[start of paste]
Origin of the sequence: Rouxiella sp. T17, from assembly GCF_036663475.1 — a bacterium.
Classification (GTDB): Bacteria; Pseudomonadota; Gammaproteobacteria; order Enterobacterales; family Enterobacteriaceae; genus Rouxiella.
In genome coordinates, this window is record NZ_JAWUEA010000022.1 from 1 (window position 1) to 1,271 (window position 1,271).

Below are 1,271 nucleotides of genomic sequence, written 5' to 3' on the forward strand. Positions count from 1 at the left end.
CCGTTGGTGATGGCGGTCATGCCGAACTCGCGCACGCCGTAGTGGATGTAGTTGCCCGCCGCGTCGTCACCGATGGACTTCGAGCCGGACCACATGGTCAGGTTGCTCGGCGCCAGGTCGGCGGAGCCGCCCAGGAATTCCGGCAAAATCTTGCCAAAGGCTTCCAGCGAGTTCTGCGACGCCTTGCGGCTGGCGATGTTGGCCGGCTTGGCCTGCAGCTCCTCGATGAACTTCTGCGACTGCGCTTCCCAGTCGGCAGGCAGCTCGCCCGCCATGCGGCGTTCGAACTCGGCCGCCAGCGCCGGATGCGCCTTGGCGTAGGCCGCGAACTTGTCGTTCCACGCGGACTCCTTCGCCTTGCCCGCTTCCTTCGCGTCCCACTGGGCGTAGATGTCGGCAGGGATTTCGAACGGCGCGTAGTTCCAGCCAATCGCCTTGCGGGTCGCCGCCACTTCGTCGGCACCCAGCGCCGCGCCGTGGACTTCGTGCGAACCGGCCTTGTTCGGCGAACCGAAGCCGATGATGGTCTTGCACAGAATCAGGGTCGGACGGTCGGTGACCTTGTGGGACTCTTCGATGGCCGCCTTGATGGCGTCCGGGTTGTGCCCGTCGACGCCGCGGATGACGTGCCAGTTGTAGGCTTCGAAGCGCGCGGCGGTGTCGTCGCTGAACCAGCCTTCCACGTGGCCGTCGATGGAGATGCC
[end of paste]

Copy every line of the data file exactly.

Origin of the sequence: Rouxiella sp. T17, from assembly GCF_036663475.1 — a bacterium.
Classification (GTDB): Bacteria; Pseudomonadota; Gammaproteobacteria; order Enterobacterales; family Enterobacteriaceae; genus Rouxiella.
In genome coordinates, this window is record NZ_JAWUEA010000022.1 from 1 (window position 1) to 1,271 (window position 1,271).

Below are 1,271 nucleotides of genomic sequence, written 5' to 3' on the forward strand. Positions count from 1 at the left end.
CCGTTGGTGATGGCGGTCATGCCGAACTCGCGCACGCCGTAGTGGATGTAGTTGCCCGCCGCGTCGTCACCGATGGACTTCGAGCCGGACCACATGGTCAGGTTGCTCGGCGCCAGGTCGGCGGAGCCGCCCAGGAATTCCGGCAAAATCTTGCCAAAGGCTTCCAGCGAGTTCTGCGACGCCTTGCGGCTGGCGATGTTGGCCGGCTTGGCCTGCAGCTCCTCGATGAACTTCTGCGACTGCGCTTCCCAGTCGGCAGGCAGCTCGCCCGCCATGCGGCGTTCGAACTCGGCCGCCAGCGCCGGATGCGCCTTGGCGTAGGCCGCGAACTTGTCGTTCCACGCGGACTCCTTCGCCTTGCCCGCTTCCTTCGCGTCCCACTGGGCGTAGATGTCGGCAGGGATTTCGAACGGCGCGTAGTTCCAGCCAATCGCCTTGCGGGTCGCCGCCACTTCGTCGGCACCCAGCGCCGCGCCGTGGACTTCGTGCGAACCGGCCTTGTTCGGCGAACCGAAGCCGATGATGGTCTTGCACAGAATCAGGGTCGGACGGTCGGTGACCTTGTGGGACTCTTCGATGGCCGCCTTGATGGCGTCCGGGTTGTGCCCGTCGACGCCGCGGATGACGTGCCAGTTGTAGGCTTCGAAGCGCGCGGCGGTGTCGTCGCTGAACCAGCCTTCCACGTGGCCGTCGATGGAGATGCC